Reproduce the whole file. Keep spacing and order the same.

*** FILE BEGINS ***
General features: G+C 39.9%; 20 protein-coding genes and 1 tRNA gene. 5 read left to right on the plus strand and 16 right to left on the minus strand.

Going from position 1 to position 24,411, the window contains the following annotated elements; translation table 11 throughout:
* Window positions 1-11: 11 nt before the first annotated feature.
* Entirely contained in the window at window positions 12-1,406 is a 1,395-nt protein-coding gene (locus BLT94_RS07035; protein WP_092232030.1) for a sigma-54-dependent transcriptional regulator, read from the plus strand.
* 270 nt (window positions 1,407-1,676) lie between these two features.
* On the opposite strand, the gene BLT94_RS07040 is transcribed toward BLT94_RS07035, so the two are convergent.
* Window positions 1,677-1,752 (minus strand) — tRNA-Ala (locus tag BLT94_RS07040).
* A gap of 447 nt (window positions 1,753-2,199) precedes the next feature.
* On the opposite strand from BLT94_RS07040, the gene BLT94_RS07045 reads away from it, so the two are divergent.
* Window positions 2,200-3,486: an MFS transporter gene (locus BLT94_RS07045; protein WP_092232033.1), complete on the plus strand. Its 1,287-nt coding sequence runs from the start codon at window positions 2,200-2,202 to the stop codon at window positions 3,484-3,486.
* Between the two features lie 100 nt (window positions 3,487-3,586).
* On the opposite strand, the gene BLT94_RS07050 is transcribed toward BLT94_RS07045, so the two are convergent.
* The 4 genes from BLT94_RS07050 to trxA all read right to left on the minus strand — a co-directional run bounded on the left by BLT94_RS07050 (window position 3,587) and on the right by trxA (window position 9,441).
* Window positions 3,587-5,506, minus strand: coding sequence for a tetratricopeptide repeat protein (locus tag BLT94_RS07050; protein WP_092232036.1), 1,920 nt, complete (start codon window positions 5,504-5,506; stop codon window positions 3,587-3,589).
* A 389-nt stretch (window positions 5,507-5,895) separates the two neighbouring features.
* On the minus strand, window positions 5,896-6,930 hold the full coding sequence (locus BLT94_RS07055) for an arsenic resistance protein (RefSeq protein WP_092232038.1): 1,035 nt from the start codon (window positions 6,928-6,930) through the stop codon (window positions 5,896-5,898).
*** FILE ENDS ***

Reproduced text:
General features: G+C 39.9%; 20 protein-coding genes and 1 tRNA gene. 5 read left to right on the plus strand and 16 right to left on the minus strand.

Going from position 1 to position 24,411, the window contains the following annotated elements; translation table 11 throughout:
* Window positions 1-11: 11 nt before the first annotated feature.
* Entirely contained in the window at window positions 12-1,406 is a 1,395-nt protein-coding gene (locus BLT94_RS07035; protein WP_092232030.1) for a sigma-54-dependent transcriptional regulator, read from the plus strand.
* 270 nt (window positions 1,407-1,676) lie between these two features.
* On the opposite strand, the gene BLT94_RS07040 is transcribed toward BLT94_RS07035, so the two are convergent.
* Window positions 1,677-1,752 (minus strand) — tRNA-Ala (locus tag BLT94_RS07040).
* A gap of 447 nt (window positions 1,753-2,199) precedes the next feature.
* On the opposite strand from BLT94_RS07040, the gene BLT94_RS07045 reads away from it, so the two are divergent.
* Window positions 2,200-3,486: an MFS transporter gene (locus BLT94_RS07045; protein WP_092232033.1), complete on the plus strand. Its 1,287-nt coding sequence runs from the start codon at window positions 2,200-2,202 to the stop codon at window positions 3,484-3,486.
* Between the two features lie 100 nt (window positions 3,487-3,586).
* On the opposite strand, the gene BLT94_RS07050 is transcribed toward BLT94_RS07045, so the two are convergent.
* The 4 genes from BLT94_RS07050 to trxA all read right to left on the minus strand — a co-directional run bounded on the left by BLT94_RS07050 (window position 3,587) and on the right by trxA (window position 9,441).
* Window positions 3,587-5,506, minus strand: coding sequence for a tetratricopeptide repeat protein (locus tag BLT94_RS07050; protein WP_092232036.1), 1,920 nt, complete (start codon window positions 5,504-5,506; stop codon window positions 3,587-3,589).
* A 389-nt stretch (window positions 5,507-5,895) separates the two neighbouring features.
* On the minus strand, window positions 5,896-6,930 hold the full coding sequence (locus BLT94_RS07055) for an arsenic resistance protein (RefSeq protein WP_092232038.1): 1,035 nt from the start codon (window positions 6,928-6,930) through the stop codon (window positions 5,896-5,898).